Importance of tacit knowledge above general skills. Codified knowledge is highly prioritized.
A nature that diffuses global expertise. Globalization disrupts the core of the economic process.
Both users and producers use knowledge for better results and a top-down approach is discouraged. Examples include open software access platforms.
Knowledge is transferred from one industry to another. This is referred to as knowledge spill over.
Increased automation results due to the use of high-end technology. However, there is a need for skilled manpower to run the technologies too.
Disadvantages of a Knowledge Economy
Some of the disadvantages of a knowledge economy are -
Increased gap between high-skilled and low-skilled workers
Due to the emergence of the knowledge economy, the gap between high-skilled and low-skilled workers may widen. This may pose a threat to those who have low skills.
Emergence and disadvantages of ‘Gig Economy’
The knowledge economy may lead to the emergence of gig economies where highly skilled workers are paid well but low-skilled employees work for low remunerations.
Limited number of high-skilled jobs
Although high-skilled employees are in demand, there is a limited requirement for high-skilled workers due to automation. This may lead to confusion and disappointment5 for higher degree holders.
Low productivity rate
Although the knowledge economy is considered powerful, due to secular stagnation, productivity rates may plummet. This is what has been experienced by highly developed knowledge economies in the last decade.
Importance of Knowledge Economy
Knowledge economies may have various disadvantages, but it has some notable importance too. They are -
Knowledge economies drive growth through innovation and customization.
Oriented toward better human capital. Organizations must attract and retain customers.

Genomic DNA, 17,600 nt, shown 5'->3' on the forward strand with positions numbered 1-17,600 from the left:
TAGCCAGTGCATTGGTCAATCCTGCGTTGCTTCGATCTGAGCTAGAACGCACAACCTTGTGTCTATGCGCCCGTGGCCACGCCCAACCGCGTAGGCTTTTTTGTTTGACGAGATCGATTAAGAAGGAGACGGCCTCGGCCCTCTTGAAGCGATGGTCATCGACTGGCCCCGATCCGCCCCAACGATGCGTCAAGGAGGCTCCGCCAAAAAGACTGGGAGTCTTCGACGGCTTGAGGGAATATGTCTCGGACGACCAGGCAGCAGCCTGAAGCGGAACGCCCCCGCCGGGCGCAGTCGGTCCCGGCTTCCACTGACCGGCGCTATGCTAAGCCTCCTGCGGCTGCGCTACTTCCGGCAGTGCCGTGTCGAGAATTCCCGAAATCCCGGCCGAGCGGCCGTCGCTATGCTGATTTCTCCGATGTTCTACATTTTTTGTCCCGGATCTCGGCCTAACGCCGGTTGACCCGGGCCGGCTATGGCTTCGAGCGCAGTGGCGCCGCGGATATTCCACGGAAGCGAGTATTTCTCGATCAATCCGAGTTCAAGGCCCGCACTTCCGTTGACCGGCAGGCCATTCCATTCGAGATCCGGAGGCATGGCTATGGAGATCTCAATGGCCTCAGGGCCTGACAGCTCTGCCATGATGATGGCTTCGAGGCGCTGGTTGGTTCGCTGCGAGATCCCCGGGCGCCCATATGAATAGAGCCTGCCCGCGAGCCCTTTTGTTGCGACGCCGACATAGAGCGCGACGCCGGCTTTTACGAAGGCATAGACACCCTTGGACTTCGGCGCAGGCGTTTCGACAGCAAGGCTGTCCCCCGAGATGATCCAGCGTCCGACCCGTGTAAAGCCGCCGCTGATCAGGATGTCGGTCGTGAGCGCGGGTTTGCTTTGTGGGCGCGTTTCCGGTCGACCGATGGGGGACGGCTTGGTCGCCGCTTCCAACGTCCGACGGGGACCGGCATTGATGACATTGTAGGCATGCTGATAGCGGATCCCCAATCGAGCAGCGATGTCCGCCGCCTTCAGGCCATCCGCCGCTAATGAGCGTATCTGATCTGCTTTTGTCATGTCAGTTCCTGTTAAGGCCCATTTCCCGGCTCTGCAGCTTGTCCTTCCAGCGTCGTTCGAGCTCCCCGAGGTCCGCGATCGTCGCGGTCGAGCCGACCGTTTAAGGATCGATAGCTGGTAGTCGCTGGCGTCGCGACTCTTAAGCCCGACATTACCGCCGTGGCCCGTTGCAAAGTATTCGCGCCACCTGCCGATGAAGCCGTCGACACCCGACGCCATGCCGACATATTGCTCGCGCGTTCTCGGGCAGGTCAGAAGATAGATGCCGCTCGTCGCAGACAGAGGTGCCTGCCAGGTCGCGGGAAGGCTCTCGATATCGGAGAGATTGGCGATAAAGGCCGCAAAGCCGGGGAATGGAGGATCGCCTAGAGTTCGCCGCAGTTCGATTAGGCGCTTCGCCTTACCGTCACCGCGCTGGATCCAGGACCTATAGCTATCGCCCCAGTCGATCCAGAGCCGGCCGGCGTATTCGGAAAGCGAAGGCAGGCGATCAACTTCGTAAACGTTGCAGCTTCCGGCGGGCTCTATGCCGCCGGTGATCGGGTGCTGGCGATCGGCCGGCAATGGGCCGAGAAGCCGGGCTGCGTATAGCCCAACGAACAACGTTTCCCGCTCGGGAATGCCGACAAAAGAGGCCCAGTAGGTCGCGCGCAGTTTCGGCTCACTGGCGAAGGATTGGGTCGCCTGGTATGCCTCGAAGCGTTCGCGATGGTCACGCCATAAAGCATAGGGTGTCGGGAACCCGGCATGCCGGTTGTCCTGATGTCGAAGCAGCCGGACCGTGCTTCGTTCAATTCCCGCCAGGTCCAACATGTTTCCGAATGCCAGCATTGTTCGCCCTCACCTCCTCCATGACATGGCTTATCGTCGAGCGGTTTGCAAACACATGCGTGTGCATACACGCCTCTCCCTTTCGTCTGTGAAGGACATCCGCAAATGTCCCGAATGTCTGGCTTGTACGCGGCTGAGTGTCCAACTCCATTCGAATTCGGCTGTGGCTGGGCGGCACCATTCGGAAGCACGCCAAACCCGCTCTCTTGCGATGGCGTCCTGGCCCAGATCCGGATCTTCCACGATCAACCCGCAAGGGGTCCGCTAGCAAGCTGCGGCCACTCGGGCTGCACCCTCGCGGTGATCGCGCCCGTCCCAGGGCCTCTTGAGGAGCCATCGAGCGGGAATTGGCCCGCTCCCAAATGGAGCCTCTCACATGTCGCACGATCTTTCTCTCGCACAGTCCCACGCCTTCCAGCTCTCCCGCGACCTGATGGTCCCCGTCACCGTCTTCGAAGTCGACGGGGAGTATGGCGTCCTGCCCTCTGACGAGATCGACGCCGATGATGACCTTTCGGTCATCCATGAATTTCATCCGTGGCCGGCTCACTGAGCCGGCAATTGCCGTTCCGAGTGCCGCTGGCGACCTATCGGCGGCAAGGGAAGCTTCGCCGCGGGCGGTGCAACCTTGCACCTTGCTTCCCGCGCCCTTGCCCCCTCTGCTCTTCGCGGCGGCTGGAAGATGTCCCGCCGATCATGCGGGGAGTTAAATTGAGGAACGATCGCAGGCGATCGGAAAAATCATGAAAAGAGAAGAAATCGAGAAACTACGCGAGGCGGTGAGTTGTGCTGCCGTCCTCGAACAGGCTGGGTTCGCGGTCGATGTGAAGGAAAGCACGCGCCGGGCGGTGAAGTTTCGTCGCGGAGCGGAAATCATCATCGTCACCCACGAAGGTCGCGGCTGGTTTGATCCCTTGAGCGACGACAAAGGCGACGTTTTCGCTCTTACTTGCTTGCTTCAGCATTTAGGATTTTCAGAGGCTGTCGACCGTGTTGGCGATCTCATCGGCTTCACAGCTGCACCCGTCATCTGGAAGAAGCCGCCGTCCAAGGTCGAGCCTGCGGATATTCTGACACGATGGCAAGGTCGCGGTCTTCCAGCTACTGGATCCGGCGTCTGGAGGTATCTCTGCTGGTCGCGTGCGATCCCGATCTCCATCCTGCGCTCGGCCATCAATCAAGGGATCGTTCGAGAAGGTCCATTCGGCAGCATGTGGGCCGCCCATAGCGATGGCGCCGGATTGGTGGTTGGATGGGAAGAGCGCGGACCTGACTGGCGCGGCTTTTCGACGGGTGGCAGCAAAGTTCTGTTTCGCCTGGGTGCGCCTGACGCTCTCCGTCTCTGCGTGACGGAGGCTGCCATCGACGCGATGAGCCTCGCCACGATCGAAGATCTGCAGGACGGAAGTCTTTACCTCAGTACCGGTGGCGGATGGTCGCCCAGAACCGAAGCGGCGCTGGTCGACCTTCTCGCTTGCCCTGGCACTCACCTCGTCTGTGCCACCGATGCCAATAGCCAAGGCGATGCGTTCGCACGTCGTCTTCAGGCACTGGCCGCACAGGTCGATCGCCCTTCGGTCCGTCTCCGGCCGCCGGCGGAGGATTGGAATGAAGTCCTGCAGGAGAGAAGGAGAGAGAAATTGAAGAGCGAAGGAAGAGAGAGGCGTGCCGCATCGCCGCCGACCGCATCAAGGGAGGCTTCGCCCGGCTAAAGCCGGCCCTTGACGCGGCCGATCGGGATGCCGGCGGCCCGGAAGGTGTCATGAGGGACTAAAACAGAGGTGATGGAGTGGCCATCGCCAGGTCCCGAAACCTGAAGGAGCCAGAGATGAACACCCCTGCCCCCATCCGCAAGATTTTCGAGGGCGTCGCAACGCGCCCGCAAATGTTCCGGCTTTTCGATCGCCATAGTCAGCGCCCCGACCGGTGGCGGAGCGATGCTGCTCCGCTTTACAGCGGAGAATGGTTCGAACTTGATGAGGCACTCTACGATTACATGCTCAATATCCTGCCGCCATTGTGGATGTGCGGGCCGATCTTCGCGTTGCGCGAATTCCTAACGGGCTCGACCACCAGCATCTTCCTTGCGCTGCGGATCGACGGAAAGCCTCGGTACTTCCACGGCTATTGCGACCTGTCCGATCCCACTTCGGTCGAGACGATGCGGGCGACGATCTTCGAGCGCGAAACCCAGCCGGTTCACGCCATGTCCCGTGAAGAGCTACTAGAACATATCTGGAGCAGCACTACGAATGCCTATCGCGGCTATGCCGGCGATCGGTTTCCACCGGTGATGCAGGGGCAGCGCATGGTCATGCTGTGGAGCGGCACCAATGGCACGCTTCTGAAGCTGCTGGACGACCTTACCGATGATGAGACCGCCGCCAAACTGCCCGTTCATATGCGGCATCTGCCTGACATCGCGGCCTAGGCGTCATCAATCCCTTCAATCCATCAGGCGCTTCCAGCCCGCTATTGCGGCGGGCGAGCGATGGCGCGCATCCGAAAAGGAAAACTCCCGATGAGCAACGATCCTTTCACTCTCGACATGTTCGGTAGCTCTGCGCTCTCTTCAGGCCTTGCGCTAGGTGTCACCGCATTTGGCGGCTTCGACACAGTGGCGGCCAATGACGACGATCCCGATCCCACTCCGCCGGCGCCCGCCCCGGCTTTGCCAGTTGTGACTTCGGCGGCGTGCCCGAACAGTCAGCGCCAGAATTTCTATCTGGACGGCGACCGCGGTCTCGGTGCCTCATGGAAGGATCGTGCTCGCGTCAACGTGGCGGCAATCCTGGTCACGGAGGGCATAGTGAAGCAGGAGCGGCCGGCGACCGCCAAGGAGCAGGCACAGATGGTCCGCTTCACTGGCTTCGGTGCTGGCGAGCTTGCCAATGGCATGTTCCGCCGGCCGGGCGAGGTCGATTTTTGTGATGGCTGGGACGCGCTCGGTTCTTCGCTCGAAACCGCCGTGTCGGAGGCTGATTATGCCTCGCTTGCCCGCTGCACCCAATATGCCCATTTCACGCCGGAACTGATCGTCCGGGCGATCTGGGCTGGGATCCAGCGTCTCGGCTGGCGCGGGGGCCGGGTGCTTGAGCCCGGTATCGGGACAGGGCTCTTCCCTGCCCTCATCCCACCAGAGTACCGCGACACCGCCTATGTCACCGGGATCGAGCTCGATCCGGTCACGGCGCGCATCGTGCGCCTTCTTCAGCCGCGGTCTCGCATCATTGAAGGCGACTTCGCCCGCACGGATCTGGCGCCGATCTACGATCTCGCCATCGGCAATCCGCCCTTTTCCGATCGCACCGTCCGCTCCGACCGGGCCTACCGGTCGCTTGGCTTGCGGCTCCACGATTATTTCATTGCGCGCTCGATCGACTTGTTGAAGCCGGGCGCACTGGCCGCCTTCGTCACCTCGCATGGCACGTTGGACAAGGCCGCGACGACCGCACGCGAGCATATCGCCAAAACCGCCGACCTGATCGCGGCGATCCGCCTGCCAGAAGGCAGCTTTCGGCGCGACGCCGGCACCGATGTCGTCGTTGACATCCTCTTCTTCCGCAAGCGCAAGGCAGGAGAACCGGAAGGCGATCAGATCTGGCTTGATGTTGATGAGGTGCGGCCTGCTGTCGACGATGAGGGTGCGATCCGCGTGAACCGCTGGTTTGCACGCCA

Collaborative environments may enhance the distribution and benefits of information-sharing.
With increasing knowledge and the existence of better human resources, knowledge economies are considered superior to traditional forms of economies.
In knowledge economies, there is a greater demand for skilled workers. The university degree holders may get better benefits in knowledge economies.
Unemployment is increasingly shifted towards low-skilled employees. According to OECD, the unemployment rate among high-skilled labor is distinctly less than low-skilled employees.
The knowledge economy is the economy of the future. As the impetus of technology disrupts human societies, the need for knowledge will grow in the economies. This is apparent from the situation of highly-developed nations that depend on high-skilled labor nowadays than low-skilled employment.
There are however some dents too. Knowledge economies rely too much on high-end technologies which lead to automation and widen the gap between rich and poor. Recent reports of the emergence of the gig economy mean that more employees will have to work for fewer remunerations. This may cause social disharmony in the long run.
Despite alarming disadvantages, there is no escape from the concept of knowledge economies for the developed and developing nations. As the future gets more technology-oriented, no one can ignore the importance of a knowledge economy and instead should try to imbibe one.
1. What is the most reasonable need for economies turning into knowledge economies?
Ans. Globalization is the most influential creator of knowledge economies.
2. Why is escaping from a knowledge economy prove costly for developing economies?
Ans. Developing economies need to embrace a knowledge economy because they are the hub of activities of global organizations. These economies need to adapt to the new world order so that they may remain competitive in the expanding markets. Escaping from the knowledge economy would only mean shutting the eyelids to avoid the opportunity that costs enough investment in the initial phases.
3. What is the size of the intellectual property market in the US?
Ans. As of 2021, the total value of the intellectual property market in the US is $6.6 trillion.